of access to reason, as any man with whom I had ever done business; and I must say the same of his sucessor, Montmorin, one of the most honest and worthy of human beings."

“ It is a tremendous cloud, indeed, which hovers over this nation, and he at the helm (Necker) has neither the courage nor skill necessary to weather it. Eloquence in a high degree, knowledge in matters of account and order, are distinguishing traits in his character. Ambition is his first passion, virtue his second. He has not discovered that sublime truth, that a bold, unequivocal virtue is the best handmaid even to ambition, and would carry him farther, in the end, than the temporizing, wavering policy he pursues. His judgement is not of the first order, scarcely even of the second; his resolution frail; and upon the whole, it is rare to meet an instance of a person so much below the reputation he has obtained.”

" The King (Louis XVI.) loves business, economy, order, and justice, and wishes sincerely the good of his people; but he is irascible, rude, very limited in his understanding, and religious, bordering on bigotry. He has no mistress, loves his Queen, and is too much governed by her.”

Mr. Jefferson's opinion of Maria Antoinette, the unfortunate Queen of France, is thought to have been harsh and exaggerated, and not made with a due allowance for the peculiarity of her situation." Her political opinions, conduct, and influence,” it is said, "are not, perhaps, exaggerated, and to them, unfortunately, are to be attributed, with too much justice, the rapid, unimpeded, and, to herself, most lamentable course of events, which a spirit less obdurate might have restrained, or turned to unmingled good. But there were traits of virtuous and lofty firmness, as well as of tenderness and affection in her character, which were more fully displayed in later scenes of her life, and which are confirmed in all the relations since given to the world by those who saw her intimately and familiarly, that do not seem altogether compatible

with the picture presented by Mr. Jefferson. And it should not be forgotten, that at the time of his residence in France, the party opposed to Austria, which had arisen under the administration of Choiseul, and which had become more strong in that opposition from its connexion with Frederick and with Prussia, comprised the great proportion of the men of letters, and many of the patriotick leaders, with whom the most agreeable and natural associations of Mr. Jefferson were formed." But Mr. Jefferson's opinion, it must also be recollected, is that of a cool, calm, and temperate observer, unprejudiced by passion, and uninfluenced by interest, and of one whose faith was not often pinned upon the unsupported assertions of others. As such, we give it to the reader:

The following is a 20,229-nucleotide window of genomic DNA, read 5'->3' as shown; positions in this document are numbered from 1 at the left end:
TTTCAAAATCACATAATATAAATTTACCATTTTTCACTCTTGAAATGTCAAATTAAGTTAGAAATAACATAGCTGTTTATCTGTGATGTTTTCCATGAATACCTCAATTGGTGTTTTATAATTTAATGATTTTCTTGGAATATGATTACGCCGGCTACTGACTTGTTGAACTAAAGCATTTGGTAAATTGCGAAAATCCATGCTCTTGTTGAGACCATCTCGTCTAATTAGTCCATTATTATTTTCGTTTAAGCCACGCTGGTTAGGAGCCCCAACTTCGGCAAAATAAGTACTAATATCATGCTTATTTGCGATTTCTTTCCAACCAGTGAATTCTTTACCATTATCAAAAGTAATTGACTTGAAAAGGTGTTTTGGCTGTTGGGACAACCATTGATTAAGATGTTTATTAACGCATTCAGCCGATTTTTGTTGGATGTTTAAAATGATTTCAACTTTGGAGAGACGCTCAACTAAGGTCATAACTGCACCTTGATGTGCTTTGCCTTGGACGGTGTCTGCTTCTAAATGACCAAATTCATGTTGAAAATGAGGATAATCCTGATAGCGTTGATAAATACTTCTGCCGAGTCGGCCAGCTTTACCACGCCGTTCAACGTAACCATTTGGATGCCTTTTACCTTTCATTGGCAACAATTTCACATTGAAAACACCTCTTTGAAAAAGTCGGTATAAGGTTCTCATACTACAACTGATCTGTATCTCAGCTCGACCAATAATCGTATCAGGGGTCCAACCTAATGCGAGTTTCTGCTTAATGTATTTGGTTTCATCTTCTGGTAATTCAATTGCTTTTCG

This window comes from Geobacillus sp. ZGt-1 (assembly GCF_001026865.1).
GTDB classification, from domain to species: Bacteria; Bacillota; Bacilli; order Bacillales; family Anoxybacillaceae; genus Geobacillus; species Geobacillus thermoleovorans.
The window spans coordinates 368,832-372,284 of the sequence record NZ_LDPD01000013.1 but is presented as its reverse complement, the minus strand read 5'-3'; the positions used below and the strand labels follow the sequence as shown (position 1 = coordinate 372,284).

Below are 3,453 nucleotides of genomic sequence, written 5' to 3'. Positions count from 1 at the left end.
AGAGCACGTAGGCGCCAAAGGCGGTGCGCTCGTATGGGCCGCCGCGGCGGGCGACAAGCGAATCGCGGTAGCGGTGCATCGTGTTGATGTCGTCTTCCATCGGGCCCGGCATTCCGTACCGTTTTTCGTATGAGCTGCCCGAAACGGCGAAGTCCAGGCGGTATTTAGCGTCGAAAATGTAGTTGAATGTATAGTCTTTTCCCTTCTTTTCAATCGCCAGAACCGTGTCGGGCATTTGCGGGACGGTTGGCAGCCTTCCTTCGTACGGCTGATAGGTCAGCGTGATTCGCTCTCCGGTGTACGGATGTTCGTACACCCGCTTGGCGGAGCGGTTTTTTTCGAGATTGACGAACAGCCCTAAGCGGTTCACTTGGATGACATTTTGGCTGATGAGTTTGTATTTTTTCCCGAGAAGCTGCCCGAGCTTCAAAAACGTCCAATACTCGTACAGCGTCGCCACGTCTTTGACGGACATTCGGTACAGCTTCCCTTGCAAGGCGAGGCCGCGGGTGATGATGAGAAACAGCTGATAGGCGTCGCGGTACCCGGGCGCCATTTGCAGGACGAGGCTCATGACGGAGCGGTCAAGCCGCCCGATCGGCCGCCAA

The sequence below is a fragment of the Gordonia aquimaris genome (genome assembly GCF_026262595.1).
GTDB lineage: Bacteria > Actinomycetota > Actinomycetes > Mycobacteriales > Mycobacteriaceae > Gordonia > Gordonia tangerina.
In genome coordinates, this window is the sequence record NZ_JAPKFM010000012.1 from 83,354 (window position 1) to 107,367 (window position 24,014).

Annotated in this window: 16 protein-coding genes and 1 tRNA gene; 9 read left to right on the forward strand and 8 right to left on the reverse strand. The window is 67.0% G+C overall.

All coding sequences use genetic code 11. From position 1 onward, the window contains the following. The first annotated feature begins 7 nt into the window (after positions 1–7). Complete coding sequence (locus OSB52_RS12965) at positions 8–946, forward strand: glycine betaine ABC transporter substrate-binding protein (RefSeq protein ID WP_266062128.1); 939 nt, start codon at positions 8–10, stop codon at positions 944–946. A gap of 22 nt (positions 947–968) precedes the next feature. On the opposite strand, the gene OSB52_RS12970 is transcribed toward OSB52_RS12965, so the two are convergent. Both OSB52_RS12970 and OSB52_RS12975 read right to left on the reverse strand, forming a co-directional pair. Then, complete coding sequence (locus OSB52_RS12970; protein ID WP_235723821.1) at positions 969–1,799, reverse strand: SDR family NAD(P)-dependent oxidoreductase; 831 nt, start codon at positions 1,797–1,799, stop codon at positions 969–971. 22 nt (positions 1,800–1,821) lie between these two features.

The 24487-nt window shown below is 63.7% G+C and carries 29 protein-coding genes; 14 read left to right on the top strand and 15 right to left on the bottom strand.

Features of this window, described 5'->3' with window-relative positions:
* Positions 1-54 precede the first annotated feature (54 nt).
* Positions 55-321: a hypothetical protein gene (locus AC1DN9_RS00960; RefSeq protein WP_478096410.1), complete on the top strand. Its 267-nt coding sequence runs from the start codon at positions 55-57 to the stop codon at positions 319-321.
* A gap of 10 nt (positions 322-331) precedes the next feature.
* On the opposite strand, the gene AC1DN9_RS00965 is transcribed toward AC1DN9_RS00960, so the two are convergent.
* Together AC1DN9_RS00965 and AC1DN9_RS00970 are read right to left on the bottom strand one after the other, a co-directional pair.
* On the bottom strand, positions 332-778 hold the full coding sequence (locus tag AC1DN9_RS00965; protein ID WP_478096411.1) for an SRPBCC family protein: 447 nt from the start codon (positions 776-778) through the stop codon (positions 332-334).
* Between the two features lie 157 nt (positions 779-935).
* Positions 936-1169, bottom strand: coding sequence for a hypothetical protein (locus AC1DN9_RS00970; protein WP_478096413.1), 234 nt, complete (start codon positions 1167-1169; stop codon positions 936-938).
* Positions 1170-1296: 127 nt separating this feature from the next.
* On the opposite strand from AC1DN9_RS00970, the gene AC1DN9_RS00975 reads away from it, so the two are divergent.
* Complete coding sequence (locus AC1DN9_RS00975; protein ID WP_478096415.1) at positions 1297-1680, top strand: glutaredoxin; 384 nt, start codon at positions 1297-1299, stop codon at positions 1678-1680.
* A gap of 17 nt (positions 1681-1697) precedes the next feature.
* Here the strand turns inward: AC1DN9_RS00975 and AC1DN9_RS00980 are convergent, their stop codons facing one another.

“ Louis XVI. had a Queen of absolute sway over his weak mind, and timid virtue, and of a character the reverse of his in all points. This angel, as gaudily painted in the rhapsodies of Burke, with some smartness of fancy, but no sound sense, was proud, disdainful of restraint, indignant at all obstacles to her will, eager in the pursuit of pleasure, and firm enough to hold to her desires or perish in the wreck. Her inordinate gambling and dissipations, with those of the Count d'Artois, and others of her clique, had been a sensible item in the exhaustion of the treasury, which called into action the reforming hand of the nation; and her opposition to it, her in flexible perverseness, and dauntless spirit, led herself to the guillotine, drew the King on with her, and plunged the world into crimes and calamities which will for ever stain the pages of modern history. I have ever believed, that had there